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living to tell the tale - adventures of a red-headed stepchild in the house of love
mermaid on the mic
living to tell the tale
so, like I said, it's been strange days lately.

today was the first day of spring, as far as I'm concerned. by that I mean that it was the first day that it felt really good to drive around with the windows down, in a tshirt, capris, crocs and no socks, with the disco cranked! aww yeah.

I just wish Allison was around to enjoy it.

of course, this is not the first time I've wished that... the hot choccy party comes to mind, for one thing. there have been other times too.

but somehow it really seemed like if she could have just made it to today that it all would have been ok. the season has truly turned, winter is behind us. like that.

but, of course, as anyone who has been paying the slightest bit of attention is aware (and probably sick of hearing) that ain't never going to happen. homegirl is gone, and all we have left are memories, photos, and a few mementos.


it still just takes some getting used to.

I'm working on it.

though, of course, I still really miss her.


in other news, tonight Jovino took me out to a lovely dinner at La Pinata in Alameda (affectionately known to us as "La P".) we went at prime time, so we had to wait for a table. while hanging out in their rather crowded hallway, we talked to a nice couple who had three (very energetic) children. (though the middle child was on the shy/quiet side.) now, I have no illusions whatsoever about what it takes to raise children, having been drafted as an involuntary au pair by my father and stepmother, back in the '70s. (when I was in 7th grade, they had twins, already having a 4 year old. it was simultaneously as bad as it sounds, unimaginably rewarding, and a learning experience like nobody's business!) one of the things I learned was how much work it is to raise kids, and that I don't want to try that again! (ok, that's two things.)

still, it's been a while, and it's a different experience having it right in your face after so much time.

it was crazy - like if Bruce and Ninjai had a little brother, and all three of them were going out to eat with us. exhausting!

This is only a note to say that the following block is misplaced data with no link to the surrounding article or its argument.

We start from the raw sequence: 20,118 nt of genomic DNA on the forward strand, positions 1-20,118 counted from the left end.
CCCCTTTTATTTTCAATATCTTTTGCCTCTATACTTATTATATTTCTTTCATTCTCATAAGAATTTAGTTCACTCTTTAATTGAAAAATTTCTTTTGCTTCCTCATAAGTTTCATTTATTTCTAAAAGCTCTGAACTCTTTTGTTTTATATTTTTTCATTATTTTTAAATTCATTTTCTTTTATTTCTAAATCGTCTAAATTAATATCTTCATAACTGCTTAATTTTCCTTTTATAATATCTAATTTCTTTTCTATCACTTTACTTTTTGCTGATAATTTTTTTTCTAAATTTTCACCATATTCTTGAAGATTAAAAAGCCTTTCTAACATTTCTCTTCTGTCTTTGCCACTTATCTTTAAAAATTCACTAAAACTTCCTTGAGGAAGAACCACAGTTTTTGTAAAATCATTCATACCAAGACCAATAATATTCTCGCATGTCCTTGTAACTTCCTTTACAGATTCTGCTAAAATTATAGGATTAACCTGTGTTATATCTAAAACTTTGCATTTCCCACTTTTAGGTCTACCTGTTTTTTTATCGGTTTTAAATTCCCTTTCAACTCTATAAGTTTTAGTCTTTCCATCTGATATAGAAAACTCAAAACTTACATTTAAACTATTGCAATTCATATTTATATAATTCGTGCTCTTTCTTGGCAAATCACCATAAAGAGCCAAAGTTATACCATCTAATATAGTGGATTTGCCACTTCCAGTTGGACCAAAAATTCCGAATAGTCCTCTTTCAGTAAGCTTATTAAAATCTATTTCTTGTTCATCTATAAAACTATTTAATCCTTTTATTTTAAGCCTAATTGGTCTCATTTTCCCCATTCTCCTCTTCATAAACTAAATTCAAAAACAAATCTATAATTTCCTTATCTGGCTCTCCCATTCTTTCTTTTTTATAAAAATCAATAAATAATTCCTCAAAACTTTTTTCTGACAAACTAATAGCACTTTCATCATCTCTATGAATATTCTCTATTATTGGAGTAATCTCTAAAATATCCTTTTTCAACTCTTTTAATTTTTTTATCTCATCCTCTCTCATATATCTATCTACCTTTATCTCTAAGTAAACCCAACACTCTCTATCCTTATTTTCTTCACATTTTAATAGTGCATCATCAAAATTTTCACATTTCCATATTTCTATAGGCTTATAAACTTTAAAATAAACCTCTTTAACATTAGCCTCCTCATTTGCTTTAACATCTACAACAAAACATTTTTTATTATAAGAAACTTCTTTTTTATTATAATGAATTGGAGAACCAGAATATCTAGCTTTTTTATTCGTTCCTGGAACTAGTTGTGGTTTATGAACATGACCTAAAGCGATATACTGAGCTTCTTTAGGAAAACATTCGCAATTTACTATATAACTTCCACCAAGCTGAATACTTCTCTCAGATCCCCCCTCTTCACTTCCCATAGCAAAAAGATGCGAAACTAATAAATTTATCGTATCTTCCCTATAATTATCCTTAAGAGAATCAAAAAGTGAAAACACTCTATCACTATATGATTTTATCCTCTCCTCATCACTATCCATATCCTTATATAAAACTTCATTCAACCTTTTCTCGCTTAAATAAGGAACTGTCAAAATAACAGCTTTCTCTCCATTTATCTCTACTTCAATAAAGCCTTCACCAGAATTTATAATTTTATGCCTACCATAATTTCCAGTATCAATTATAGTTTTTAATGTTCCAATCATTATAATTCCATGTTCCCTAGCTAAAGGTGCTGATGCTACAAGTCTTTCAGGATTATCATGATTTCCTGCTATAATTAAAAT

it kinda got me wondering what the deal is with people choosing to have multiple children. I'm probably gonna offend some of my friends here, but I have to say that it seems to me that it's nearly universal that the older child is happy and fine, until younger siblings come along (even when they are not drafted into a childcare role as I was) and then their world is turned around and like as not they become unhappy, competitive, etc. I have seen it again and again.

I have to wonder what is the motivation here? having one kid is hard enough. why upset the balance with a second, third, etc? it's not as if humans are in danger of extinction! (on this tip I have to say, respect to folks like the Jolie-Pitts who adopt, as they are at least doing their best to help out existing kids who need it rather than bringing more and more beings into our overcrowded world. that's kinda like getting rescue cats from the pound, in that if you didn't experience being the Only One, then getting new siblings isn't going to shatter your world because where you came from was worse than where you are right now.)

like I said, I'm sure this train of thought will offend some. then again, this is my blog and that's just how I see it. now, I'm definitely not saying what anyone should or should not do.

my friends have great kids, and I truly love and care about them. I just wonder if I am the only one who sees the toll it takes on the older kids, to have their world shaken up so completely, while they are still pretty young, without some of the skills necessary to deal with such a radical restructuring of reality (not to mention the parents, who struggle with expenses etc trying to take the best possible care of everyone.) So... what's the payoff? Maybe I'm missing something.

ANYway, enough of that.

I'm just about to turn in, having finished pulling CDs for a DJ gig tomorrow. more on that later. I'm really looking forward to this one - it should be an excellent party.

I just wish my homegirl was here to enjoy it.


I'm feeling: none, or other

11 smooches or Gimme Some Love!
From: catwoman69y2k Date: March 3rd, 2007 01:19 pm (UTC) (Link)
Im not sure I understand the "need to have a whole tribe" thing either. I mean, kids take alot of time and effort and if you really want to do good in this world by having kids, you should be a responsible parent who raises their kids with your heart not with the TV, iPod, etc. Sadly too many parents do that these days and it makes me wonder why they had kids in the first place if they didnt have the time or energy to devote to something that didnt have a choice about coming into this world anyway.

I cant help that feeling. No offense.
sterlingsf From: sterlingsf Date: March 3rd, 2007 04:21 pm (UTC) (Link)

multi kids